Harold Gray is well-known as very conservative in his politics and this comes out quite clearly in the strip. The virtue of hard work and the ability of anyone to make it big if they just work hard enough is brought up numerous times. Other themes he returns to include: the gullibility of the public, gossip, the willingness of people to help each other out because they are “good folks”, and often the need to break the law for the right reasons. Warbucks serves as a model of the caring billionaire who’s always helping others out while following his rather strict code. I find the politics often distasteful, but it doesn’t take away from the success of the comic.

Gray’s art is cruder than most strips. He’s no Caniff or Raymond. Nor is he a Schulz or Segar. Gray’s characters are kind of stiff. We mostly see them from the waist up, rarely see feet. The action is all done with a very non-active drawing style. When he does illustrate some kind of activity (Annie punching a bully see below) it tends to look out of sorts, almost locked in place. His backgrounds are simple, often geometric lines or, for the outdoors, various kinds of scribbles. It is amazing what he does with scribbles. Softer horizontal scribbles are water, harsher vertical scribbles are grass or weeds. He uses cross-hatching rather frequently for shading or as a background at the tops of panels (giving the panel a darker more ominous setting, which fits the frequent underground settings and dangerous goings-on).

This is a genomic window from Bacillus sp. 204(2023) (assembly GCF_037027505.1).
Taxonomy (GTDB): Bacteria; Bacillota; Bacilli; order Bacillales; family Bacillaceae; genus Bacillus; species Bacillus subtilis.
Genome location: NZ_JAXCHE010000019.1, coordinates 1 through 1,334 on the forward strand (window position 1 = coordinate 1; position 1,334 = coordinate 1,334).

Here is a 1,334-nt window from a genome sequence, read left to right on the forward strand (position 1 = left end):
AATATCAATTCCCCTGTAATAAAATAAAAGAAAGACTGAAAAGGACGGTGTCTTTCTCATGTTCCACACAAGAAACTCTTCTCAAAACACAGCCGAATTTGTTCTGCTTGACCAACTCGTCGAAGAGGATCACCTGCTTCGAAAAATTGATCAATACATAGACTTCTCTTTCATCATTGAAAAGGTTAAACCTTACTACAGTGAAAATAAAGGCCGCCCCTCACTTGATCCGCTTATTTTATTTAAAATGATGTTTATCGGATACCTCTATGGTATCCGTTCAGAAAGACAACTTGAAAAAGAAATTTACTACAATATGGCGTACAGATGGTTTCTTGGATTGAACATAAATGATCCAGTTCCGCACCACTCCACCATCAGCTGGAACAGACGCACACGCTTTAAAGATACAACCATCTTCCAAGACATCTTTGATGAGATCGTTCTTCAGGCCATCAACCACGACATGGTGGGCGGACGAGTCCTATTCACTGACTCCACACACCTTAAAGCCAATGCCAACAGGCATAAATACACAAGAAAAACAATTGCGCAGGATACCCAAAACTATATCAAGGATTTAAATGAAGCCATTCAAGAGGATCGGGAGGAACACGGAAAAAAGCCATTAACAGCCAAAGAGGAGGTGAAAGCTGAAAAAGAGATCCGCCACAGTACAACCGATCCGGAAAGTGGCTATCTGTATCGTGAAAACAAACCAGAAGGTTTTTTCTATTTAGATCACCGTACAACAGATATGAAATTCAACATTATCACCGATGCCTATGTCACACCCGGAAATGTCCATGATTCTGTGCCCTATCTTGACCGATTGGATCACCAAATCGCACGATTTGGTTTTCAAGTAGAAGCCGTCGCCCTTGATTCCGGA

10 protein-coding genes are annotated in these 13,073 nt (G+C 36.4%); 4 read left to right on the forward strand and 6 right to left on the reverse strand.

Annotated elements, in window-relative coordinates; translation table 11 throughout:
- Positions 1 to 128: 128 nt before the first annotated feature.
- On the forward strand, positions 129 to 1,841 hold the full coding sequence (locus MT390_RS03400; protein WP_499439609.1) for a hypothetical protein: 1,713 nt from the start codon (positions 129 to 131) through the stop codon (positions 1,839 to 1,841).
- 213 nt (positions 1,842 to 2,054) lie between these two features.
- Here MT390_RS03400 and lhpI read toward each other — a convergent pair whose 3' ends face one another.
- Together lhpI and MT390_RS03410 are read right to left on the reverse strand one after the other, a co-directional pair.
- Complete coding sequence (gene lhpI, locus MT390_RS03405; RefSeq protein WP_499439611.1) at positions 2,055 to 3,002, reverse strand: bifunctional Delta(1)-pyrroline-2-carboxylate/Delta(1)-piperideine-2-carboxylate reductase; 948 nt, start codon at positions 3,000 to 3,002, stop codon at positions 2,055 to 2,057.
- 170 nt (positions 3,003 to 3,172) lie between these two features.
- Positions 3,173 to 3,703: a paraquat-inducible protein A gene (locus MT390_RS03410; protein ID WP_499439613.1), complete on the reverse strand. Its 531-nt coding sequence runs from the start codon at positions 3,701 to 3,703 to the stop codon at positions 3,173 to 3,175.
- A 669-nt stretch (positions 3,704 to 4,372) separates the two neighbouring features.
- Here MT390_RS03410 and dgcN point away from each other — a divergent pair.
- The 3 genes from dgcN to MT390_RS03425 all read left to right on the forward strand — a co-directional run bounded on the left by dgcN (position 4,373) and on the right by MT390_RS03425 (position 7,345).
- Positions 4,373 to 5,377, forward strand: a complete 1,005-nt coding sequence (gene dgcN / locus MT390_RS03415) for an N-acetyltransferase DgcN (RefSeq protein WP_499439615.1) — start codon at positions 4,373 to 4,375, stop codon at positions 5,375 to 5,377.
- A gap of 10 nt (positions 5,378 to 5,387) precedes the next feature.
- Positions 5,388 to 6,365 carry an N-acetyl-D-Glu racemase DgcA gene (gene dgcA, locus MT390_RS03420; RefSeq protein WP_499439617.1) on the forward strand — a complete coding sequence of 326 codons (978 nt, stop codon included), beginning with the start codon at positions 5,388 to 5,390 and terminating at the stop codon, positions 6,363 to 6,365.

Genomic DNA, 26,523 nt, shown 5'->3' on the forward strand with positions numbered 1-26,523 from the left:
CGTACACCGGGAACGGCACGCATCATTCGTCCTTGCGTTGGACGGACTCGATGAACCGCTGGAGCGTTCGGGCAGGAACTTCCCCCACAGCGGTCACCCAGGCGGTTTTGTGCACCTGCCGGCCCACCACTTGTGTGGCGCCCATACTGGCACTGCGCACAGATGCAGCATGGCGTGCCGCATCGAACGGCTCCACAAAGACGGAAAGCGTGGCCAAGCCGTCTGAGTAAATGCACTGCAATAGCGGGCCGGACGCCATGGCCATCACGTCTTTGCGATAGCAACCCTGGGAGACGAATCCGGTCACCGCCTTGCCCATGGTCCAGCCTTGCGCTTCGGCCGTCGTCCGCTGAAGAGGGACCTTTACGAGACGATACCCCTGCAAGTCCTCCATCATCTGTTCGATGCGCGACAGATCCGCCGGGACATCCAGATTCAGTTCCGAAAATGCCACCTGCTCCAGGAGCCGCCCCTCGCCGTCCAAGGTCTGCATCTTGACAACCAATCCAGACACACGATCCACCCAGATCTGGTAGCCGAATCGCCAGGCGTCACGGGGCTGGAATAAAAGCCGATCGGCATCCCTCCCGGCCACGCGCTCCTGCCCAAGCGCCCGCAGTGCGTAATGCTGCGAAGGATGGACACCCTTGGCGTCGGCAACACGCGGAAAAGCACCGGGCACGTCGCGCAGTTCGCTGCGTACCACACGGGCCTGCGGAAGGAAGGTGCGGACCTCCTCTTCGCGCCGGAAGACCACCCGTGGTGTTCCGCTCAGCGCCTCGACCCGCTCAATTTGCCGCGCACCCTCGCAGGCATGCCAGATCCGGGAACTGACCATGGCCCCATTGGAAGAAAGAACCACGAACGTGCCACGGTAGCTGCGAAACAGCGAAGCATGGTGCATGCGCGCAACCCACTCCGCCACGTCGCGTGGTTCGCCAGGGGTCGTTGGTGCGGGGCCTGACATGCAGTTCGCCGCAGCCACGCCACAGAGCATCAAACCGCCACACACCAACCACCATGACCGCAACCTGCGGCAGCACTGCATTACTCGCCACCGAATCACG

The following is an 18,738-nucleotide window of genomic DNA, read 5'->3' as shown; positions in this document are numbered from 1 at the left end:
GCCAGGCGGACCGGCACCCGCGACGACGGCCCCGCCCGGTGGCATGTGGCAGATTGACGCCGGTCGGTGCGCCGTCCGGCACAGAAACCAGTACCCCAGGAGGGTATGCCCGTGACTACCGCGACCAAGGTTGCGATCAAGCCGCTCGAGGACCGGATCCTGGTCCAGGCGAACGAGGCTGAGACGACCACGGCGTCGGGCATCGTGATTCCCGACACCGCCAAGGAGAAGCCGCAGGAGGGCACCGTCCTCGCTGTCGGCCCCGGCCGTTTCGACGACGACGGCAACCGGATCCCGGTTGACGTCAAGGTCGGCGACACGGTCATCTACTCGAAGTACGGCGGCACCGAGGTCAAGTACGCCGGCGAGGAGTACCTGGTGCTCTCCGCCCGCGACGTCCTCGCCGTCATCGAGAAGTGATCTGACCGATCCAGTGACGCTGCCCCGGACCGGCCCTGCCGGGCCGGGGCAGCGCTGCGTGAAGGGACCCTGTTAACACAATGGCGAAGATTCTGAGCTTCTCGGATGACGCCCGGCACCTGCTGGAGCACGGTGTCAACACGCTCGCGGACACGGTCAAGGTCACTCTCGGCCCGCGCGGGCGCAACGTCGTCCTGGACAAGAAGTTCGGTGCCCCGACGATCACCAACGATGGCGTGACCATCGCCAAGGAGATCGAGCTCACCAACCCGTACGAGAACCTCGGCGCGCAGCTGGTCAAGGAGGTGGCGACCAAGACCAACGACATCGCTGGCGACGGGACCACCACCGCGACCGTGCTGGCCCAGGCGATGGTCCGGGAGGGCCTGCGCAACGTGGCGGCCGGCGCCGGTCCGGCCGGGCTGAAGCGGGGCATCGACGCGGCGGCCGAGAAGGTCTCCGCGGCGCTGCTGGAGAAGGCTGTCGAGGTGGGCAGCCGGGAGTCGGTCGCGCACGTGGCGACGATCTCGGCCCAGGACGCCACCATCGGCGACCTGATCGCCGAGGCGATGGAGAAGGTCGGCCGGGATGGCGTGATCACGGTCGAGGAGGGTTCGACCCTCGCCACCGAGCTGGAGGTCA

The more I look at the art, the more I appreciate it. It’s deceptive at first glance, rough and stiff, yet, it so smoothly conveys all that needs to be conveyed both plot-wise and emotionally.

For the majority of the book, every single daily strip consists of four identically sized panels. By 1943 the panel sizes start to vary a bit, wider panels, thinner panels, still usually four, though occasionally five. By 1945 the strips all have three panels. It seems that across this time period the proportions of the strip changed. It’s not immediately obvious in this reproduction (they keep the size as consistent as possible) but the later four panel strips have much taller panels than the earlier ones (which are more square).